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Ambulance patient data stolen

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Data containing personal information on 32,000 South Australian ambulance dispatches in the early 2000s has been stolen, the ambulance service reports.

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The South Australian Ambulance Service said the data – stolen earlier this year – includes the names, date of birth, medical condition and “other information pertaining to the dispatch incident”, with around 28,000 people impacted by the theft.

The data relates to ambulance dispatches between 2000 and 2003.

The SAAS says the information was stolen from an external consultancy firm which was given the data in 2003 and 2004 to model the impact of federal private health insurance reforms on the state’s ambulance service.

The period the data covers was before the ambulance service was part of the state government.

Photo: Nat Rogers/InDailySA Police have completed an investigation into the theft, according to the SAAS.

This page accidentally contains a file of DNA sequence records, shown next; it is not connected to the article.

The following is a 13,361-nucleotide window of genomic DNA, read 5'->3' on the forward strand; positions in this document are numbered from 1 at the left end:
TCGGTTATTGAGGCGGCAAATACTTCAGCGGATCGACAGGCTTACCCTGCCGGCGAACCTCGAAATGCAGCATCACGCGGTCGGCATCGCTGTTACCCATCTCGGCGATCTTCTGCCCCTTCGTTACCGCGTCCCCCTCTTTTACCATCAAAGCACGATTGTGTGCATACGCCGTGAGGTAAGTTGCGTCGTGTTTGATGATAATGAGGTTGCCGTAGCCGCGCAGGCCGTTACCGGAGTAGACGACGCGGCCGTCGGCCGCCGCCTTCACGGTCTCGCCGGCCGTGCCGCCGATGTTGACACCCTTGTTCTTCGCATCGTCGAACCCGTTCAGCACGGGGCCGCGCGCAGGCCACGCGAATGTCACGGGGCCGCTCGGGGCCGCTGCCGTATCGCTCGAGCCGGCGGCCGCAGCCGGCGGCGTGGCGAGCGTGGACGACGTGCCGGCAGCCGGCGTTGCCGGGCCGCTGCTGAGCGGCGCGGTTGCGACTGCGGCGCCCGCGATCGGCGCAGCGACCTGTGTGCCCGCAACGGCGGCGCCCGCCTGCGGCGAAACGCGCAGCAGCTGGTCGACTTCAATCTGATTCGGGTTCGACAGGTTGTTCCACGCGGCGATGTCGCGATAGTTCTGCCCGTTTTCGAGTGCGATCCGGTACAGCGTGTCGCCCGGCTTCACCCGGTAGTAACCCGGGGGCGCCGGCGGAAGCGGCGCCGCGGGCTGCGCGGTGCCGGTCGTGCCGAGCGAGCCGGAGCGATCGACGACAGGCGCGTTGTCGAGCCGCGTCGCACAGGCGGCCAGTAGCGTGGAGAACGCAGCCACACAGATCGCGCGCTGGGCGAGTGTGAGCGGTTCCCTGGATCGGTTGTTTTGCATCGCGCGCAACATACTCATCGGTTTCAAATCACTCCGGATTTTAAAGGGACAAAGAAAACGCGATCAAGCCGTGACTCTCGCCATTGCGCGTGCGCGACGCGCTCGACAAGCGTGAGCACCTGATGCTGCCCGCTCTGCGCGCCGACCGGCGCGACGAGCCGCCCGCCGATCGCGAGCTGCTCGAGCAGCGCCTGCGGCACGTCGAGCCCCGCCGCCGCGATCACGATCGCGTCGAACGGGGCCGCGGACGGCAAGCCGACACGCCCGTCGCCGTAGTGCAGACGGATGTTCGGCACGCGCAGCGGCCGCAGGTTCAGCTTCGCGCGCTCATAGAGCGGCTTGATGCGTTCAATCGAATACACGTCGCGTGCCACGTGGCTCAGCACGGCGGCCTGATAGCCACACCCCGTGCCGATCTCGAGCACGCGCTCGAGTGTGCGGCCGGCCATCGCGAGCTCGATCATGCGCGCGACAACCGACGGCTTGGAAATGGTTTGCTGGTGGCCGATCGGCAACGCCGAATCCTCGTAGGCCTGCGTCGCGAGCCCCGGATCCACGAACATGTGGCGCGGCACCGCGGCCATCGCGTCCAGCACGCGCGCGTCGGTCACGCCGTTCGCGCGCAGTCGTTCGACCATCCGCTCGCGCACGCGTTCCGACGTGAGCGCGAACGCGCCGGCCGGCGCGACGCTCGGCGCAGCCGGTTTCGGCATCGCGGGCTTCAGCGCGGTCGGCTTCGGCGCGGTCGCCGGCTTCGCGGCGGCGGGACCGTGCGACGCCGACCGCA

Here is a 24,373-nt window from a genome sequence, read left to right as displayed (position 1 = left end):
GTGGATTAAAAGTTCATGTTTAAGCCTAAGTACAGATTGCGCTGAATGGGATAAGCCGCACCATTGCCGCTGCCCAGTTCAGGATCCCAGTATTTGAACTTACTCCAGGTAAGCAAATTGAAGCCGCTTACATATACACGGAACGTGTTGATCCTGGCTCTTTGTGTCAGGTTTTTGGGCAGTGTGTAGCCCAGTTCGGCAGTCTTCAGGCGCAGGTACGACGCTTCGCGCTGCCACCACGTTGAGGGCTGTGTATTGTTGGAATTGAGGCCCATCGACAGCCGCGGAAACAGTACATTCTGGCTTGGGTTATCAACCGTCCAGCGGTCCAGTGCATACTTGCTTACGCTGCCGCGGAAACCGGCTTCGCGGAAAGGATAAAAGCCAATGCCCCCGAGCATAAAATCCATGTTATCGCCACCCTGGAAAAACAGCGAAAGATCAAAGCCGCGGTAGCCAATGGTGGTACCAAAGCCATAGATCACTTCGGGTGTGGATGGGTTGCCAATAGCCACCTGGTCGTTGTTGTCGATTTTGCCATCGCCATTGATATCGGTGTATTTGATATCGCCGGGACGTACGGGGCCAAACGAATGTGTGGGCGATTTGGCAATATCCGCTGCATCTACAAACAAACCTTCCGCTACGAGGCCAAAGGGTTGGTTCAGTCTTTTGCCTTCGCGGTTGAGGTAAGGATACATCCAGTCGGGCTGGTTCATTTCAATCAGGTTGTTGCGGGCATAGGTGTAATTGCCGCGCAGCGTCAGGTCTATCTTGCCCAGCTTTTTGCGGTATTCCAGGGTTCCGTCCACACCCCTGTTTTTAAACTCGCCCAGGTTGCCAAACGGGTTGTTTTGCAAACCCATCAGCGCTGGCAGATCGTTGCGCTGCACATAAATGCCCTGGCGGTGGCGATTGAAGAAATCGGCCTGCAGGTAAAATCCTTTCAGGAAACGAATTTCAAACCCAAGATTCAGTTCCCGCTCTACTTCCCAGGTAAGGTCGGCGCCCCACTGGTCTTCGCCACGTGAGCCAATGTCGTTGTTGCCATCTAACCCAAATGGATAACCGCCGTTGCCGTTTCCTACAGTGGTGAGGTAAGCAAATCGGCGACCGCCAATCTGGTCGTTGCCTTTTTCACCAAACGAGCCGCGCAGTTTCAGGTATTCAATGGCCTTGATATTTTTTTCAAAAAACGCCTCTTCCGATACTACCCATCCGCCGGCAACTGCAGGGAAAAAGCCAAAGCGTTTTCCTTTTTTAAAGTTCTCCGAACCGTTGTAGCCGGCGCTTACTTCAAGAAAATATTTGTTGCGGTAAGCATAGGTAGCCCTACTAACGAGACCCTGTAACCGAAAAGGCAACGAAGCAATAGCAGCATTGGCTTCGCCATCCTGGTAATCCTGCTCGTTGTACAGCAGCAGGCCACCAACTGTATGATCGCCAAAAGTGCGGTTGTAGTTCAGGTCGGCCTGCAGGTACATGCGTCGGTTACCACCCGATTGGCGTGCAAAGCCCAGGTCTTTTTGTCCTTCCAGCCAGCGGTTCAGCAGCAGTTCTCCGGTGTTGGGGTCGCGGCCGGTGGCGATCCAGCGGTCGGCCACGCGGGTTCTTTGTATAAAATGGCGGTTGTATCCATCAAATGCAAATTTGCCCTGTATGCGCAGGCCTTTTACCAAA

SA Ambulance Executive Director of Corporate Services Robert Cox said the service was reviewing is procedures for data sharing and disposal and “want to assure the community that they are robust”.

“We apologise to those impacted and have taken urgent action to minimise the risk and to get in touch directly with the affected individuals,” he said.

“While we understand that the information stolen is of sensitive nature, there is no evidence to date to suggest the data has been used inappropriately”.

Cox urged anyone with concerns to contact the SAAS information line, with the ambulance service now contacting those affected and offering counselling and support services.

The SAAS says the breach has been reported to the Office of the Australian Information Commissioner and the Privacy Committee of SA.

The latest data breach comes after more than 2000 MySA Gov accounts with registration and licensing information were accessed by hackers last week.

That breach came due to hackers successfully accessing account data in an attack on an unrelated site, according to the Department of Infrastructure and Transport.

Affected users were urged to change their driver’s license number.

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